[0088] respiration. Respiration is the physical and chemical processes by which an organism supplies its cells and tissues with the oxygen needed for metabolism and, preferably, relieves them of the carbon dioxide formed in energy-producing reactions.

[0089] respiration-supporting amount. A respiration-supporting amount of oxygen is an amount that would, in model experiments, provide a statistically significant reduction in morbidity following a focal ischemic event.

[0090] suspending or solubilizing agent for hydrophobic biomaterials. A suspending or solubilizing agent for hydrophobic biomaterials is an emulsifying agent or an agent that dissolves at least certain biomolecules having hydrophobic moieties, such as serum albumin, lipoproteins, and the like. Such agents are preferably physiologically acceptable, meaning that any propensity to disrupt brain or spinal tissue at the concentrations used is sufficiently small so that the benefits of the method described herein outweigh any detrimental effects. As exemplified by serum albumin (preferably human when for use in humans, or the source otherwise matching the species treated), a suspending or solubilizing agent for hydrophobic biomaterials can be an oncotic agent.

[0091] Where ranges are given as appropriate or preferred, and narrower ranges are also provided, it should be recognized that any upper preferred value can be paired with any lower preferred value (or vice versa) to define another preferred range. Moreover, if in presenting focused recitations of preferences for one factor in combination with preferences for another factor, it will be recognized that, unless there is a particular contraindication, all combinations of preferences are themselves preferred.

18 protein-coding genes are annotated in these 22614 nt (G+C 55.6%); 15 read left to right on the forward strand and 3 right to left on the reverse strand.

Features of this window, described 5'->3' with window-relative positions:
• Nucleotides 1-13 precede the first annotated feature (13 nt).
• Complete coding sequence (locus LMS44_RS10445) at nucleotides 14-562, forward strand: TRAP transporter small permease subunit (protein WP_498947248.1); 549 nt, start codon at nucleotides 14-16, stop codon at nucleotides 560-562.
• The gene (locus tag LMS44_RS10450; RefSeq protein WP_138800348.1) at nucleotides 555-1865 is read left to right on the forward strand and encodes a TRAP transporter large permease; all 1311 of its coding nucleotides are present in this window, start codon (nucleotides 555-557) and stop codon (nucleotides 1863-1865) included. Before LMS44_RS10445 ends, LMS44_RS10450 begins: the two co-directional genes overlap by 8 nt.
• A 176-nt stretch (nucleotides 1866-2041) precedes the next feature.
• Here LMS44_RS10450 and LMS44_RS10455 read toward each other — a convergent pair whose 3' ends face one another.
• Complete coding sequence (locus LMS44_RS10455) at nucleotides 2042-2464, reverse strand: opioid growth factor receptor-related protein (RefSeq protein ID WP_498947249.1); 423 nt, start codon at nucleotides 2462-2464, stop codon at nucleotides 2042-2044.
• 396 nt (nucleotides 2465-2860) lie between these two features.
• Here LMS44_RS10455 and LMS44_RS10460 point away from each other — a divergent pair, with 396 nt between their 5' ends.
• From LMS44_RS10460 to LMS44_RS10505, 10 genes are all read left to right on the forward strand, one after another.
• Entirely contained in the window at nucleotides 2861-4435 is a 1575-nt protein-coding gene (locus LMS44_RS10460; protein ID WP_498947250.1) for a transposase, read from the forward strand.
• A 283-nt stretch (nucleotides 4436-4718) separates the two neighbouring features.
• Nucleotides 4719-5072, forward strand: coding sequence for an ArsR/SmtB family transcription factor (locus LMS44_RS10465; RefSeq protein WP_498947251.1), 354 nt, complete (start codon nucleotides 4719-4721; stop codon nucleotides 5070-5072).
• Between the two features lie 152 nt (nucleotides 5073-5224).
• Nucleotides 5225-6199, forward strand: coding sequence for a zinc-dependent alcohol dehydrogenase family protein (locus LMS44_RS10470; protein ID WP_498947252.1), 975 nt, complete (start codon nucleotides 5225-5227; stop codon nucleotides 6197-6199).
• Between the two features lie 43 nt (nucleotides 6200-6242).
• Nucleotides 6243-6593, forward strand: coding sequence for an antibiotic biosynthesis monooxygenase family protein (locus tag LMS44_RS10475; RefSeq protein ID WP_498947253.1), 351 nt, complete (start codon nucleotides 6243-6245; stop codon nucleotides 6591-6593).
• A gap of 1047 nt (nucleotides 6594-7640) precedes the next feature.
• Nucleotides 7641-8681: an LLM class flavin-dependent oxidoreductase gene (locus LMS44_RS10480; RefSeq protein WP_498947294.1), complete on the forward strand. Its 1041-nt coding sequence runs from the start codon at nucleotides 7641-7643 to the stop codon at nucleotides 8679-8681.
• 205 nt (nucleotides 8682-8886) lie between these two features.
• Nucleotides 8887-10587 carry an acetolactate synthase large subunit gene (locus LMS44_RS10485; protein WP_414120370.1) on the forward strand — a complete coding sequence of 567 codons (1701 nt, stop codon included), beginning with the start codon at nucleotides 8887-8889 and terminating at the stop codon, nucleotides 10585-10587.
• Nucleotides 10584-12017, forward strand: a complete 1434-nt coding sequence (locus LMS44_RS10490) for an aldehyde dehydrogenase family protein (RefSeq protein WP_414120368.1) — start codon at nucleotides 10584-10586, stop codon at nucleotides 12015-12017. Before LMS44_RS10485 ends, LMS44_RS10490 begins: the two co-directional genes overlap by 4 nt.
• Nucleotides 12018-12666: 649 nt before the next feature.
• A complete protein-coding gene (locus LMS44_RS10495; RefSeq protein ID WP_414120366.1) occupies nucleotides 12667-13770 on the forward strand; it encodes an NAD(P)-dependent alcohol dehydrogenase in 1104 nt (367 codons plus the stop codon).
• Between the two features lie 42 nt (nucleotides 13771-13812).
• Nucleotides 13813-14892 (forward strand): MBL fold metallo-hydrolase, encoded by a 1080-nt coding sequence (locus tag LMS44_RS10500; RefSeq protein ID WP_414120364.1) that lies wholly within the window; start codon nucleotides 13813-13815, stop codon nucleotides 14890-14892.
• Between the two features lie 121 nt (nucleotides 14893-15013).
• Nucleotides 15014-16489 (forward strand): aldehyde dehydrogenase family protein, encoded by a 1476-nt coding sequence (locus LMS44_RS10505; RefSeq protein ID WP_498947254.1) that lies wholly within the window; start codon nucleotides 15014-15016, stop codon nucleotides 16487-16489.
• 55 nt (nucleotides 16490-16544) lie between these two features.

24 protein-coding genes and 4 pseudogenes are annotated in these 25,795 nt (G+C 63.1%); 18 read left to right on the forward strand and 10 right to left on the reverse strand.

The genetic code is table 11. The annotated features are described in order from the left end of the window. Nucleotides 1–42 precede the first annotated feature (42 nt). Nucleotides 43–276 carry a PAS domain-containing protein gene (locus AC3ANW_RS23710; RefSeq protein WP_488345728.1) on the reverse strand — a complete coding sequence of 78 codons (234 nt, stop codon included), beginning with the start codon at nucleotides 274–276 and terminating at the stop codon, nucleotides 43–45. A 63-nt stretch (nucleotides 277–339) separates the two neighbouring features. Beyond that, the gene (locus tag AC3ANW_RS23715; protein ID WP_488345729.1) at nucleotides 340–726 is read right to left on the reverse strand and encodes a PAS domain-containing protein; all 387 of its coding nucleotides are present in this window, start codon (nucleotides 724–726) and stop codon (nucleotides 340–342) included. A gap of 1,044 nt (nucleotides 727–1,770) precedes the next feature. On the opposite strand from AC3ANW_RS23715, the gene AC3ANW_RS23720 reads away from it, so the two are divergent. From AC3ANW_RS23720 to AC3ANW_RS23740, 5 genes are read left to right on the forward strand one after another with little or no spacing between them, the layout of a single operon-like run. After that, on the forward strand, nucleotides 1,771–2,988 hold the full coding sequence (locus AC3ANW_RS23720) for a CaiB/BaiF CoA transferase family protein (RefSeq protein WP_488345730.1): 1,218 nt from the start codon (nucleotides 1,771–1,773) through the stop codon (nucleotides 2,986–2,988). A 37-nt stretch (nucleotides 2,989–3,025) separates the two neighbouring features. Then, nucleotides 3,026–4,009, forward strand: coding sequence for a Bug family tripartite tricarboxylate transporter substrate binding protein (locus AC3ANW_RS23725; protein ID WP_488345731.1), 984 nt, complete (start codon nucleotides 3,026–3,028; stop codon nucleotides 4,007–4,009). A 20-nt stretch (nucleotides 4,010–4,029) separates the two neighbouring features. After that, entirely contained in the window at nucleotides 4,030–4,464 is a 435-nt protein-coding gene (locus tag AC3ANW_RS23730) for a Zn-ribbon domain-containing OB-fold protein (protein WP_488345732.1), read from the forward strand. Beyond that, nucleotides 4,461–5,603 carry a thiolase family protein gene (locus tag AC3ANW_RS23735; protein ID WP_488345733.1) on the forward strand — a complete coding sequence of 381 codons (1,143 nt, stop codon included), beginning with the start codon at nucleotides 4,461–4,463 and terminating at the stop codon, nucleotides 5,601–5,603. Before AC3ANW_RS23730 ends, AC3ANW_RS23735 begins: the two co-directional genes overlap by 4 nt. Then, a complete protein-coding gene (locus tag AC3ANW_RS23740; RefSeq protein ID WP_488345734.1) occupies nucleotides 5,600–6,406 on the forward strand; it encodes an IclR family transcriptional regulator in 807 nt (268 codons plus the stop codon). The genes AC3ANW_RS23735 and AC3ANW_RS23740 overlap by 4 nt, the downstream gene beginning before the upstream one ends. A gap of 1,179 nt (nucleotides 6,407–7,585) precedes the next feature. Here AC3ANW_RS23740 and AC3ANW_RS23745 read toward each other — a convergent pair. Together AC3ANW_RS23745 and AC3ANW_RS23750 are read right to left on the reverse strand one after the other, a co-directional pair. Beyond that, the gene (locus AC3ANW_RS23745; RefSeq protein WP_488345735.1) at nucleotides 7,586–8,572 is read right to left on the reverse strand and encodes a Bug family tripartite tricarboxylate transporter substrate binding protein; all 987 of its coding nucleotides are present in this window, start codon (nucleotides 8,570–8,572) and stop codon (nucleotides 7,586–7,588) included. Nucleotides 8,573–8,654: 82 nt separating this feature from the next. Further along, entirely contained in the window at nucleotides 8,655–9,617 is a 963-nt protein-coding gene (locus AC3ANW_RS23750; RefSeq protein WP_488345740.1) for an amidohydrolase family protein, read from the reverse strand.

[0092] Publications and references, including but not limited to patents and patent applications, cited in this specification are herein incorporated by reference in their entirety in the entire portion cited as if each individual publication or reference were specifically and individually indicated to be incorporated by reference herein as being fully set forth. Any patent application to which this application claims priority is also incorporated by reference herein in the manner described above for publications and references.

[0093] While this invention has been described with an emphasis upon preferred embodiments, it will be obvious to those of ordinary skill in the art that variations in the preferred devices and methods may be used and that it is intended that the invention may be practiced otherwise than as specifically described herein. Accordingly, this invention includes all modifications encompassed within the spirit and scope of the invention as defined by the claims that follow.